The jury deliberated for four hours before handing down a “guilty” verdict. According to José Antonio biographer Felipe Ximénez de Sandoval, the jurors’ deliberations ended in a tie vote. The stalemate was broken in a highly irregular manner: “One of the jurors — a socialist with the surname Domenech who worked for the hardware store Panadés y Chorro, in Alicante — imposed, pistol in hand, the death sentence, amid an unspeakable scandal.” Thus did the threat of violence condemn José Antonio Primo de Rivera to death.           

While it may seem surprising that José Antonio was almost able to persuade the rigged jury to acquit him, it’s not so surprising if we remember that José Antonio’s ideology was a synthesis of right-wing and left-wing thought. Incidentally, this is why I admire Falangism: it combined the best, and eschewed the worst, of the left and the right. Adapted to the twenty-first century, it could do so again. But I digress. To better understand the core principle of Falangism (and why José Antonio managed to make a positive impression on a very hostile audience), it helps to look at José Antonio’s analysis of the Spanish Left and the Spanish Right, from his open letter to “a Spanish soldier,” which he wrote in November 1934 — that is, just after a failed attempt at violent Communist revolution in Spain:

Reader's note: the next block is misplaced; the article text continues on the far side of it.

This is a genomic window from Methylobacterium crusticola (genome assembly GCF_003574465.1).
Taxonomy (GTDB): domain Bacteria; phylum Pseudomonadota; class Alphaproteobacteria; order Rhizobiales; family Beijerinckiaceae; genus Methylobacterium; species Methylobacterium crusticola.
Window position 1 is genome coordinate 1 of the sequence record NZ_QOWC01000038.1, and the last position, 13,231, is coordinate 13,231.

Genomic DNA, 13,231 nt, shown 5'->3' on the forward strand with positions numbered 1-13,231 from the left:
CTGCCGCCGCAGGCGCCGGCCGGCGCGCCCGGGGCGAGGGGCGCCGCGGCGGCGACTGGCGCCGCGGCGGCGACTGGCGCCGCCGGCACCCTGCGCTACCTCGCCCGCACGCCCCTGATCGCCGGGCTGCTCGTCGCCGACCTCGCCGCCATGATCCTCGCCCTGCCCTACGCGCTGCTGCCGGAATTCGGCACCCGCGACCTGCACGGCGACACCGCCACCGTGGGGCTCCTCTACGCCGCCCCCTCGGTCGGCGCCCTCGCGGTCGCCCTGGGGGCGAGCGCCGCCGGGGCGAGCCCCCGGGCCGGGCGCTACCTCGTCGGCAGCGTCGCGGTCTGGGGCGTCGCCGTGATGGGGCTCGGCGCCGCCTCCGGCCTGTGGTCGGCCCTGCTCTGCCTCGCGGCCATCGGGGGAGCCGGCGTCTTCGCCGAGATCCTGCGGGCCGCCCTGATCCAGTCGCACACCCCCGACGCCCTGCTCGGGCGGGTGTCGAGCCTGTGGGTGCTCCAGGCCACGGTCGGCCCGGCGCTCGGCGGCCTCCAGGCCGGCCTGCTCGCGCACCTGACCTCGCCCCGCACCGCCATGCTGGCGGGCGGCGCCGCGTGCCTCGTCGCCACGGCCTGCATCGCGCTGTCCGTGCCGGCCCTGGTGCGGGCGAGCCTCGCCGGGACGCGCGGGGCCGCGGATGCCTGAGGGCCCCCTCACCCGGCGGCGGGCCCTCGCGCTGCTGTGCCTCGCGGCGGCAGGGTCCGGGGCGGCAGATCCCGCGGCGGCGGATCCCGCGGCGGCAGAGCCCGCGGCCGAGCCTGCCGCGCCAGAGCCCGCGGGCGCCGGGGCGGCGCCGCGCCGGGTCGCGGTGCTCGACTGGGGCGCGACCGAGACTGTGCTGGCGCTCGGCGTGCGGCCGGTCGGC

“The Left is more numerous [than the Right] (don’t forget that the Left includes almost the entirety of the immense Spanish proletariat); more impetuous; more politically astute… but it is anti-national. If we ignore artificial partisan divides, we see that the Left is comprised of two main factions: